Nothing is worse than shopping at the grocery store and leaving with a depleted bank account. Apples, bread, peanut butter and other food goods aren’t exactly exciting fare. In fact, there are probably countless other items you would rather spend your money on (ahem, travel).
Even though it may be painful to drop a few hundred dollars during a grocery store trip, the truth is that it’s actually good for your wallet…if you do it correctly. Instead of buying enough food for a week or two, try buying in bulk. If you’ve never bought in bulk before, here’s a simple guide for getting started. Trust me, your wallet will thank you.
Where to Buy in Bulk
Most cities have “warehouse” type stores where you can by all your items in bulk. The majority of warehouse stores like Costco and Sam’s Club have a small membership fee (about $90 CAD per year). Don’t be deterred by the cost. The savings in the store can more than make up for your membership.
However, if memberships aren’t your cup of tea, don’t fret! You can still partake in bulk buying through regular grocery stores. Most stores, especially discount stores, offer “family packs” or bulk items for sale. Regardless of where you decide to shop for your bulk goods, it is crucial that you always check the price per unit. Even though it is typically cheaper to buy in bulk, that isn’t always the case.
In order to truly compare prices, you need to check the price per unit that is displayed on an item’s shelf label. Price per unit states how much an item costs per standardized measurement. For example, chips are measured in grams and salsa is measured in ounces. Check the label and buy accordingly.
This may seem counter intuitive to buying in bulk, but it’s important that you start small and work your way up. Buying in bulk requires that you spend a lot of money up front and then close to nothing later in the month. For people who are used to buying weekly or biweekly, this can come as a shock.
Be prepared to spend more than you’re used to spending. However, you can also ease your way into bulk buying. Instead of buying all your items in bulk, try buying three to five items. Another way to avoid the hefty price tag is to shop with family, friends and roommates. Nothing is worse than paying for an entire grocery shop on your own. Instead, share the love with the people you live with and split the goods. That’s what friends are for.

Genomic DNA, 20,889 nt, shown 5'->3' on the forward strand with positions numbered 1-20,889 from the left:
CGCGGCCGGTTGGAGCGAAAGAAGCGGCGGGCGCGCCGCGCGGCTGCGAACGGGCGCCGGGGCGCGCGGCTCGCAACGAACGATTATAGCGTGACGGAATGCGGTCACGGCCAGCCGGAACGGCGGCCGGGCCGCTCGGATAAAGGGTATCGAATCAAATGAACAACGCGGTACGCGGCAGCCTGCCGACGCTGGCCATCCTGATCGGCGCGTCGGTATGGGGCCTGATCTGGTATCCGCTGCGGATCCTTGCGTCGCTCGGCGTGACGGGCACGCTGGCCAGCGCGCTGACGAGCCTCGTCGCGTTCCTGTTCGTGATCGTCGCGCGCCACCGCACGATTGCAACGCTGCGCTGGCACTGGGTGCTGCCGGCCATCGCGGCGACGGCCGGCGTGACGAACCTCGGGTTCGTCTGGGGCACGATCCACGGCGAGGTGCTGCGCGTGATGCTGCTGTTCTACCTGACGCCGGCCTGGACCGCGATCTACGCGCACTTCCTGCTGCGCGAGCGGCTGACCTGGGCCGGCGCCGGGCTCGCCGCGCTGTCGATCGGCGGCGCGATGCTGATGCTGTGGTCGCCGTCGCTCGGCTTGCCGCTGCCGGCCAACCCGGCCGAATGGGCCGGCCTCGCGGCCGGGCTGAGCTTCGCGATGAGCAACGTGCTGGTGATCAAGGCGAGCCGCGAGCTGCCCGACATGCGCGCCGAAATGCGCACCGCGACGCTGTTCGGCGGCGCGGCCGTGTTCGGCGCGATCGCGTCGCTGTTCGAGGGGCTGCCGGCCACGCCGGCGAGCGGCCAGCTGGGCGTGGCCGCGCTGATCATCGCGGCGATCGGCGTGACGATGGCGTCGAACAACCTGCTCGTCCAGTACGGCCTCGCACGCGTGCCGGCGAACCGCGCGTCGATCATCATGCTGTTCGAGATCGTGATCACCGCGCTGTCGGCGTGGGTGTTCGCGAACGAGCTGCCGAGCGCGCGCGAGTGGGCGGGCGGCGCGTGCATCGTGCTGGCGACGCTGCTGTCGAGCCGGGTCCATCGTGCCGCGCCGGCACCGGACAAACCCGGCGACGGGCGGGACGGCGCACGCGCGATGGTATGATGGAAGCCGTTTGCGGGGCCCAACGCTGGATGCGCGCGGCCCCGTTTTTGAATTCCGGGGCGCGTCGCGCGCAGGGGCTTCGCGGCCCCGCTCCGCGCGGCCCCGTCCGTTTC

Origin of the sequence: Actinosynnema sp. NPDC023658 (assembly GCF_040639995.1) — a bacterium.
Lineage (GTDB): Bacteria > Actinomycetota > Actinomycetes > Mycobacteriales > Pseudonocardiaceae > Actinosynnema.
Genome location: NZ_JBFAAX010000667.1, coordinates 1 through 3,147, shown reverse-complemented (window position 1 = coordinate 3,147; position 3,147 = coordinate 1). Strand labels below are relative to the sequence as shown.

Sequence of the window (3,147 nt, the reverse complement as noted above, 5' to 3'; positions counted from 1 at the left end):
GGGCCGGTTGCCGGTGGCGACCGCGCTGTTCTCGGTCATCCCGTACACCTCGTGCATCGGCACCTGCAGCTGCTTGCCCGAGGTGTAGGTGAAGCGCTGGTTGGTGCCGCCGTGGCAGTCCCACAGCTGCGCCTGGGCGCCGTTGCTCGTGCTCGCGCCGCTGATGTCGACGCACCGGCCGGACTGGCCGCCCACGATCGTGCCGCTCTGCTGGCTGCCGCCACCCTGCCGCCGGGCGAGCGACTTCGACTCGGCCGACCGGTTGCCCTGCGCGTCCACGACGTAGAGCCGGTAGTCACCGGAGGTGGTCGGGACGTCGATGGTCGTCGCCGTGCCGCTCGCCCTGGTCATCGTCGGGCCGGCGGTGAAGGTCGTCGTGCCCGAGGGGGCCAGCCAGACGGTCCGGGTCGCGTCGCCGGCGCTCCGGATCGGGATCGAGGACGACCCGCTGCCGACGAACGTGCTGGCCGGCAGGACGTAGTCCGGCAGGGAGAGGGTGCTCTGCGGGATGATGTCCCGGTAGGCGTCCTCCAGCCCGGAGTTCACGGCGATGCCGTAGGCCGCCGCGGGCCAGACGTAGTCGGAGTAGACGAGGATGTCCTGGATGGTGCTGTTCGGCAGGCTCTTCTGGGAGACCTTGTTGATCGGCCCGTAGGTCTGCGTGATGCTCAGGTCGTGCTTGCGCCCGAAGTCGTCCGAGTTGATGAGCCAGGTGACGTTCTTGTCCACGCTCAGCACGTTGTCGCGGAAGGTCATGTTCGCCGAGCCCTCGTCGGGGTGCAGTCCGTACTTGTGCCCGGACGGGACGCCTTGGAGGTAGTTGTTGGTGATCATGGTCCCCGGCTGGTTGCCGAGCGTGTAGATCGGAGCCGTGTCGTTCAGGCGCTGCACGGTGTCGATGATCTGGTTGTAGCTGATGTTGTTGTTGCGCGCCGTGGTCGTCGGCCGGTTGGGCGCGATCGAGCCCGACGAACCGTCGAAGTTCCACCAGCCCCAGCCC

Tried and True
When it comes to buying in bulk, there is only one rule: never buy something you’ve never tried before. No matter how delicious an item looks or how badly you want it, do not buy it in bulk for the first time.
Nothing is worse than buying a new item in bulk, excitedly bringing it home and then hating it. Unlike clothes or shoes, food items are often difficult to return and as a result, bad decisions can add up. Next time you’re itching to try a new product, buy it in a normal sized container first. Once you know you like it, feel free to buy in bulk to your heart’s content.
Non-Perishables for the Win
I’ll never forget the time I bought a jumbo-sized bag of kale from Costco. I was so excited to add it to my smoothies and toss it with my salads, but then weird something happened. I brought the bag home and promptly forgot about it. Weeks passed and I finally remembered it existed. After digging around in my fridge, I pulled it out. The once green and bouncy leaves were now wilted and brown.
Learn from my mistakes and purchase perishables with caution. Most stores offer excellent deals on produce, but it’s important to only buy perishable items that you know you will eat before they expire. Non-perishables on the other hand, are a bulk buyer’s dream. Stock up on toilet paper and peanut butter to your heart’s content.